It wasn’t a logically fallacious argument, it just wasn’t stated in the fashion of a logical argument. Atheists make the same sort of argument when they employ common sense realist approaches to sense perception. If anyone can see and verify something, it presumably is true, and that is the heart of the scientific method. It is sensible not to dismiss such observations outright, and indeed it is sensible to hold them to be valid, even though some defect or limitation in perception might be implicated. If more refined observations later lead to a different consensus, then a change of belief might be indicated.

    Analogously, if most people have a sense that there is a God / transcendent presence, it is sensible not to dismiss that common human experience outright. The question is whether that common sense is based on defects in perception. The question of the sources of religious experience is of course a subject of significant debate. In my judgment, how one responds comes down to prior assumptions about what is or isn’t possible.

    This latter point relates to the “elitism” argument. The sociological observation is valid because it helps illuminate the origin of the epistemological and metaphysical assumptions that most modern atheists bring to the table. Most people are not intuitively materialists or logical positivists. The rigid insistence that materialism and logical positivism are the only acceptable metaphysical and epistemological stances is policed most stringently in certain segments of the modern western university and in certain segments of the blogosphere. To suggest otherwise is to become trapped in a circle of self-referential confirmation bias.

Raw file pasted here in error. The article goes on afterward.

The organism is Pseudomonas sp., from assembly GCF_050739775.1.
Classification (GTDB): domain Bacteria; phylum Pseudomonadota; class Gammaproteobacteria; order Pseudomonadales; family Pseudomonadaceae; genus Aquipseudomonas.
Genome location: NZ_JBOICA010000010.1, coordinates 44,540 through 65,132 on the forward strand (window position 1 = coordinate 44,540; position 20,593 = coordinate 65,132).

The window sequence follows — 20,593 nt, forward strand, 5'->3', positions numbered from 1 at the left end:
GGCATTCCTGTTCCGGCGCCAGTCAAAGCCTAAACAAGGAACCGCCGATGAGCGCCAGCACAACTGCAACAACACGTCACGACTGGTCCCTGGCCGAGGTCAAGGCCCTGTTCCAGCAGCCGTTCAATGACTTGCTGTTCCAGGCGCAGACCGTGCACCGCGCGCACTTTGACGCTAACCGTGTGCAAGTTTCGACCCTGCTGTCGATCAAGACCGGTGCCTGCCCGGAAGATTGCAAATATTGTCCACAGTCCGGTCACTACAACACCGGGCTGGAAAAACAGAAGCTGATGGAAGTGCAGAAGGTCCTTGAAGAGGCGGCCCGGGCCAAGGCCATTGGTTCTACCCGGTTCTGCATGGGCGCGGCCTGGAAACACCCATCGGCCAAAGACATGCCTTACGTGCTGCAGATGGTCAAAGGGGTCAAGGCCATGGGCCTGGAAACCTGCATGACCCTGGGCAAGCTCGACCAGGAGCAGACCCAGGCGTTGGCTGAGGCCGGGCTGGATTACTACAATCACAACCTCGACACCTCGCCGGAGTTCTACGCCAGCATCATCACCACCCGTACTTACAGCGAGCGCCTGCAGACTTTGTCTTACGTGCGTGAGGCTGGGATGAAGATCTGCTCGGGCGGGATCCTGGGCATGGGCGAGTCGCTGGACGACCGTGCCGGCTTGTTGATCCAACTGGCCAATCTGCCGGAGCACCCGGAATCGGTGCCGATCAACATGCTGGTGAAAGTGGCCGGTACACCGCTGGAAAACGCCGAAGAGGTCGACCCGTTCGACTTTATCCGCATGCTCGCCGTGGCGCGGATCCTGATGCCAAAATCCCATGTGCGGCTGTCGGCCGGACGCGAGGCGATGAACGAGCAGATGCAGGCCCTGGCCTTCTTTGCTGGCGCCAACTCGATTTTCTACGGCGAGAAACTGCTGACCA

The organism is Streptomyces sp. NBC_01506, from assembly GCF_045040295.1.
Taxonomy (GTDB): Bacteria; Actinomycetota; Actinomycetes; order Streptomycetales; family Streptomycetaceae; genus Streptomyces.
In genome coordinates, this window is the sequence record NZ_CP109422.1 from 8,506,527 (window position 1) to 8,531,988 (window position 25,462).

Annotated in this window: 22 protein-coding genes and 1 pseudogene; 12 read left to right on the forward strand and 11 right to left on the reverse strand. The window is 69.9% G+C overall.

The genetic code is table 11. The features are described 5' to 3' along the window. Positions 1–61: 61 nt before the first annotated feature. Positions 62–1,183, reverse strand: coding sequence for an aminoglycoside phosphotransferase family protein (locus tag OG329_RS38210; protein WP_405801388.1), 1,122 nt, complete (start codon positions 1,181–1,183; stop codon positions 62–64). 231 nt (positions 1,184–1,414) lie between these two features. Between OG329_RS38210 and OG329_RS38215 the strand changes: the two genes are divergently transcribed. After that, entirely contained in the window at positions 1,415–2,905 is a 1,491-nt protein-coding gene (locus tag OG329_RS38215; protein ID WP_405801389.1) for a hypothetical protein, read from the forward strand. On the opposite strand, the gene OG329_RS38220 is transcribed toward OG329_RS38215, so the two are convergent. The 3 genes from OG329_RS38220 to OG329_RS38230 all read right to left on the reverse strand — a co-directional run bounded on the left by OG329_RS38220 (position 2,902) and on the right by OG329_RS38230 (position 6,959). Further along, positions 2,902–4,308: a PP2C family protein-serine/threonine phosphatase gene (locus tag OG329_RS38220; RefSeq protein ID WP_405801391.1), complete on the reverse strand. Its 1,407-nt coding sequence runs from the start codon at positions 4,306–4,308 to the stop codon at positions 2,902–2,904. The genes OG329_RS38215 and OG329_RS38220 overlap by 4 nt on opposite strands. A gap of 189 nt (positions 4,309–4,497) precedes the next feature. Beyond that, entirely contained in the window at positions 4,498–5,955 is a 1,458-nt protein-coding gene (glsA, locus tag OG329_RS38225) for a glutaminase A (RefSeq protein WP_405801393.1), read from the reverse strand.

• Brandon J. Brown

    Over-reacting and dismissive over-characterization seem the norm of the internet. Our super-stars, be they atheist or Christian, are like worship leaders – pointing us to what to praise and what to hate.

    It’s really discouraging.

  • Rob

    Tony, you didn’t just simply say “One of the reasons that I continue to have faith is that so many in the world do”. You also said:

    Atheism is almost exclusively the purview of educated, white elites. The old saying goes that there are no atheists in foxholes, but it should be updated to say that their are no atheists in the slums of Bangladesh, in the townships of South Africa, in the trash heaps of India.


    I have enough respect for the collective wisdom of humanity to stand in solidarity with them in proclaiming that there is, indeed, a God.

    So, not only are atheists 5 or less% of the world according to you, they also hold to a “belief” that comes from a position of white elite privilege, and is not respectful and in solidarity with collective humanity. And….you wonder why you got challenged? Are you being serious? What did it add to your post, other than to stereotype a group of people, to add those two statements? I’m confused here. I would think simply saying what you said would have been something like: “I am still a christian because in my opinion the majority of the world holds to some form of theism. And, for me, that theism is expressed best in Jesus Christ”. That’s different from what was posted.